“For so many of them, this is their first time to Washington, D.C. and it’s not just about coming and seeing the monuments, which are incredible and a great opportunity for them, but I think it’s just an opportunity for them to see the gratitude the people of Utah have,” said Derek Miller, president and CEO of the World Trade Center Utah. “As they got on the plane in Salt Lake City, people were clapping. As they got off the plane here in Washington, D.C. people were clapping. And, of course, we saw it here at the World War II Monument, just people who were here visiting spontaneously gathered and recognized the great sacrifice these veterans made.”
Hail to the Chiefs
After our visit to the WWII Memorial, the group headed back to the hotel to take part in the very popular “Hail to the Chiefs” panel discussion. This panel features the Chiefs of Staff from Utah’s Federal Delegation. These hard-working staff members described what their positions entail; the difficult, but satisfying challenges associated with life on Capitol Hill, and how they hope to strengthen the relationship between their offices and the Utah business community.
The Chiefs explained how business plays an important role in coordination and collaboration with our federal delegation. Both through the Chamber and directly with their offices, business must understand how to engage with our federal delegation to maximize our delegation’s influence and expertise.
Dynamic D.C. Transformation: Discussion on Homelessness
Downtown D.C., looked a lot different 20 years ago. The sidewalks were dark, prostitutes worked the streets near our nation’s capital and drugs were easy to find. Today it’s a much different place. Instead of finding homeless camps and discarded garbage on the streets of D.C., today you’ll find sidewalk cafes and food trucks. And the roads aren’t just filled with commuters in their cars, because now many people live in the downtown area and bike to work.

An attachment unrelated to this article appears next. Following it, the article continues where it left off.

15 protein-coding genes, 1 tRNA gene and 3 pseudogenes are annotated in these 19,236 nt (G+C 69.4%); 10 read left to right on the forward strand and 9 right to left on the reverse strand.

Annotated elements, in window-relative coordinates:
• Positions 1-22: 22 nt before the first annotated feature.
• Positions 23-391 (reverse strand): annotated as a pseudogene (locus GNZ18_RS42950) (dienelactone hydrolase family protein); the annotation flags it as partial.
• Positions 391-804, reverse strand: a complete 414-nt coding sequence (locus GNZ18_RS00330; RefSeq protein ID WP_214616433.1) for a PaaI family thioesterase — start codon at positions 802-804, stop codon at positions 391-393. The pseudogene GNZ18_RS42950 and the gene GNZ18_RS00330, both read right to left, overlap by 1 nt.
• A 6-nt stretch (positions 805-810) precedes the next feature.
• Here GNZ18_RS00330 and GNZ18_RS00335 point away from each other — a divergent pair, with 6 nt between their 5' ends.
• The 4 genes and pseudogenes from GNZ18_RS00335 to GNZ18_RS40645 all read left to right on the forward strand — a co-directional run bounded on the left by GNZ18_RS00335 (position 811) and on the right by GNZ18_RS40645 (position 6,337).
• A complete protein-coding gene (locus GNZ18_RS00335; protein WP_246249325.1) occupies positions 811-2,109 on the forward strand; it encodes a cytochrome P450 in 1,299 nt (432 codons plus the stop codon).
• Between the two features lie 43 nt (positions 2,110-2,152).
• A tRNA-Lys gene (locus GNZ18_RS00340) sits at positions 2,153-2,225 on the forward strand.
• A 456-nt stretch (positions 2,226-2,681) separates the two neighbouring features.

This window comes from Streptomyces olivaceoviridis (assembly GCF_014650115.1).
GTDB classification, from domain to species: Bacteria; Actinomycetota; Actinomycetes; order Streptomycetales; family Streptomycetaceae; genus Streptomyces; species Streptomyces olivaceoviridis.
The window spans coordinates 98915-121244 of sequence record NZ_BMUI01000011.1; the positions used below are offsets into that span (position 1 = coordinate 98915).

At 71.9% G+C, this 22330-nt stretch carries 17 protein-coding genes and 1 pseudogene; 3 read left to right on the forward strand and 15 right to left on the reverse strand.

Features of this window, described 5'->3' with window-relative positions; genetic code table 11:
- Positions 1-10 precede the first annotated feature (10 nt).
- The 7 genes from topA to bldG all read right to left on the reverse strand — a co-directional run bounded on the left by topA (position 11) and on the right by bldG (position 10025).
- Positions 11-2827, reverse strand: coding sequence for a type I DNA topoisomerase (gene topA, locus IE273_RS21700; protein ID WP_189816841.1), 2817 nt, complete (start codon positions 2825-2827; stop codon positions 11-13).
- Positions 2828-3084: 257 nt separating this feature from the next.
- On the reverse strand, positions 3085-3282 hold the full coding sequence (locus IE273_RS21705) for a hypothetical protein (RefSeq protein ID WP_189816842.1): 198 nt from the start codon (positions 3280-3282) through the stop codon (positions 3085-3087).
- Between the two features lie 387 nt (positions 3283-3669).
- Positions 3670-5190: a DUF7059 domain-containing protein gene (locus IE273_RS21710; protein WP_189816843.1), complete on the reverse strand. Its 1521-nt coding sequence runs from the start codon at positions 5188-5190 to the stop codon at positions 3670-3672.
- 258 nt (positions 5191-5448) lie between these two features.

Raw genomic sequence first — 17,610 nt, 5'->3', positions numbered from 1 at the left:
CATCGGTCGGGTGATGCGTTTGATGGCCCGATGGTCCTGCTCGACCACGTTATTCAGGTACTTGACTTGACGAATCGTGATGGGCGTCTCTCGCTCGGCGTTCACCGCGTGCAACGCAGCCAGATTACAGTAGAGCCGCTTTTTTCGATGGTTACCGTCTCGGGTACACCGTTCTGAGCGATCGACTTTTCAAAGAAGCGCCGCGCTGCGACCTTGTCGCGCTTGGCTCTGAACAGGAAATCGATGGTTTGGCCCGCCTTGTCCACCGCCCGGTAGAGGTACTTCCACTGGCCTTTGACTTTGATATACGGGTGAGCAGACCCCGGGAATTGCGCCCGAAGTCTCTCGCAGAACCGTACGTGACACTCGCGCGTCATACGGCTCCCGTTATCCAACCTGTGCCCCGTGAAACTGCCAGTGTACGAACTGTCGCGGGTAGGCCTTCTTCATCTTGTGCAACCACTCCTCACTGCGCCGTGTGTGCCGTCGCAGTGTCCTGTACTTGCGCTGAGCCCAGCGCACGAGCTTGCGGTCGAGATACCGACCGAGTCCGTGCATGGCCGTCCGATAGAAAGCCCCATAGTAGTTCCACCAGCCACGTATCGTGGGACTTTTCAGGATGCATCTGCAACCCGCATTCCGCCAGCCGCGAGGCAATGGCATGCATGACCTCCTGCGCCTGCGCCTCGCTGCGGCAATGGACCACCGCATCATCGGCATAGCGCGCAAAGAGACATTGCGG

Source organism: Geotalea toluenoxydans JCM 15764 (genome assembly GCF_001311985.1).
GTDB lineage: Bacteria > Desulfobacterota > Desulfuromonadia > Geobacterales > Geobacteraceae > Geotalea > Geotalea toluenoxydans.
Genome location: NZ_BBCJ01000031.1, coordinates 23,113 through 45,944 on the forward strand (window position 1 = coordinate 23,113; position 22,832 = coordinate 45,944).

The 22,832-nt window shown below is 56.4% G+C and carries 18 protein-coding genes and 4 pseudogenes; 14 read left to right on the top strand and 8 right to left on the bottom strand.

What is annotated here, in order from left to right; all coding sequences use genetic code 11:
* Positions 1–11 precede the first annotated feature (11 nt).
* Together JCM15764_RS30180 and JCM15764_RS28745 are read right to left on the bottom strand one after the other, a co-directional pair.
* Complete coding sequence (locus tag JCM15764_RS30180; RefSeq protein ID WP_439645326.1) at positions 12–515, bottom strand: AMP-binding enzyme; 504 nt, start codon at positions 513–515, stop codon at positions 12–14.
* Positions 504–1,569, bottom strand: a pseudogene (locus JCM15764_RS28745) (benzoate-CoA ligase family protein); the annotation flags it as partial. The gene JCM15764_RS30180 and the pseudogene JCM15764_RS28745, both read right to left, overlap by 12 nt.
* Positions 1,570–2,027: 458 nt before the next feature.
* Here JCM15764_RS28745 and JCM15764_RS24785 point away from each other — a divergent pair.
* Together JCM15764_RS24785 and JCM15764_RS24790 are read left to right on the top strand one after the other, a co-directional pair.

How did the dynamic D.C. transformation take place? That was the focus of a panel moderated by Utah Speaker Greg Hughes. Hughes, who has been very involved in the efforts to clean up Salt Lake City’s downtown area, spent some time explaining to the panel the highlights and pitfalls of Utah’s Operation Rio Grande.
We heard from Laura Zeilinger, Director of the Department of Human Services; Neil Albert, President and Executive Director of DowntownDC Business Improvement District; Chapman Todd, Chief Executive Officer of Jaydot LLC; and Christy Respress, Executive Director of Pathways to Housing DC.
Earlier this year, it was reported the number of homeless people living in D.C. dropped by over 10 percent from 2016 to 2017. The decline largely fueled by a 22 percent drop in the number of homeless families. “It’s showing that the investments that we’re making and the reforms that we are doing are working,” said Laura Zeilinger. “We certainly have a lot more work ahead of us. Nobody should have to experience homelessness in the District of Columbia, but we are building the systems in place to ensure that homelessness is rare, brief and non-recurring.”